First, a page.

Indian philosophy is highly sophisticated and very technical and surpasses in both in volume and subtlety."Sir William Jones was always impressed by the vastness of Indian literature.
The most important texts include the Vedas, Upanishads, the Puranas, the Epics - Ramayana, Mahabharata and the Bhagavad Gita. Hindus are the most thoughtful people, and their literature is characterized by constant concern with humanity's spiritual destiny.
In response to this concern they have created elaborate philosophical concepts and wrote great epic poems, narrative literature and fiction.
They brought out Dharma Sastras to guide man's conduct in society, Grihya Sutras to guide the conduct of house-holders, and a unique science, Meemamsa, prescribing sacrificial lore for the attainment of individual and national prosperity.
They codified the laws of sanitation, town-planning, architecture, sculpture and enunciated the principles of music, dancing, and the art of love.
From the Vedas they evolved the Upanishads, whose copious enquiries into the nature of man, the Universe, and God, strike us with speechless wonder.
Their intellectuals vying with each other, propounded six systems of philosophy explaining man, universe, and God, before which Aristotle's and Plato's theories look like juvenile endeavors, which fell flat on their own country-men.
He wrote: "I seek a light that shall be new, yet old, the oldest indeed of all lights...
I seek not science, not religion, not Theosophy but Veda - the truth about Brahman, not only about His essentiality, but about His manifestation, not a lamp on the way to the forest, but a light and a guide to joy and action in the world, the truth which is beyond opinion, the knowledge which all thought strives after - yasmin vijnate sarvam vigna - tam (which being known, all is known); I believe it to be the concealed divinity within Hinduism..." , - but a veil has to be drawn aside, a curtain has to be lifted. I believe the future of India and the world to depend on its discovery and on its application, not, to the renunciation of life, but to life in the world and among men.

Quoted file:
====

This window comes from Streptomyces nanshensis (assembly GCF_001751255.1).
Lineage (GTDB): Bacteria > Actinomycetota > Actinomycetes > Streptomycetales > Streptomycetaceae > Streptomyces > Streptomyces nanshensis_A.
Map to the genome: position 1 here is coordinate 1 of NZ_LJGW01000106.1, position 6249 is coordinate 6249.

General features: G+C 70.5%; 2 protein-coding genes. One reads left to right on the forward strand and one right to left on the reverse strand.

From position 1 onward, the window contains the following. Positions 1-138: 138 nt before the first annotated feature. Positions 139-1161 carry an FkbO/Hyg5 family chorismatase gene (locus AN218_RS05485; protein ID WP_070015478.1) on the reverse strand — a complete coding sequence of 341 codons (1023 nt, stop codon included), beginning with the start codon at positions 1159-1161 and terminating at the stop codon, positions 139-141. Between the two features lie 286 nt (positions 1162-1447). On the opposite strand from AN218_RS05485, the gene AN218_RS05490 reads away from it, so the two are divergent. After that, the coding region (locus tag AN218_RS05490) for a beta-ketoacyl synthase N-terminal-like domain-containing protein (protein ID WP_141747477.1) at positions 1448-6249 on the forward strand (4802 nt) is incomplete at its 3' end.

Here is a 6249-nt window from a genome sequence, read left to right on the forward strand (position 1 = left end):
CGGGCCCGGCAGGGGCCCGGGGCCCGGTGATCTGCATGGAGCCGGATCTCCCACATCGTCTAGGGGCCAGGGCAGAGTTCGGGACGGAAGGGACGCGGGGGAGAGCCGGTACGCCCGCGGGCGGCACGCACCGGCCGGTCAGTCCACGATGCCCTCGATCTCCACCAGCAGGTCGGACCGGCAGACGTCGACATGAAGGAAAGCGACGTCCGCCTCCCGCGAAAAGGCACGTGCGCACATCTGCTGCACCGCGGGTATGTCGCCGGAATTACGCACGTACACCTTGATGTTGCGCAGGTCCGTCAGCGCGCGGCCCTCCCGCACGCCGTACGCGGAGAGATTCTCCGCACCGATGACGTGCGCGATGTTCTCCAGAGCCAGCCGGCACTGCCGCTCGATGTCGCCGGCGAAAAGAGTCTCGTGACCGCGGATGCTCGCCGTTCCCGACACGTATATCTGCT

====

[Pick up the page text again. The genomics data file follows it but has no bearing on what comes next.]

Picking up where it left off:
Hindu philosophers have discussed at great lengths the science of Noetics.
Max Muller says: "In thus giving the Noetics the first place, the thinkers of India seem to have again superior to most of the philosophers of the West." The Vedas are not puerile babblings of rustic troubadours, but sedate out-pourings of exceptional minds in quest of God.
Sruti include the Vedas (Rig, Yajur, Sama and Atharva) and the Bhagavad Gita. Each of the four Vedas consists of four parts: Samhitas, Brahmanas, Aranyakas, and Upanishads.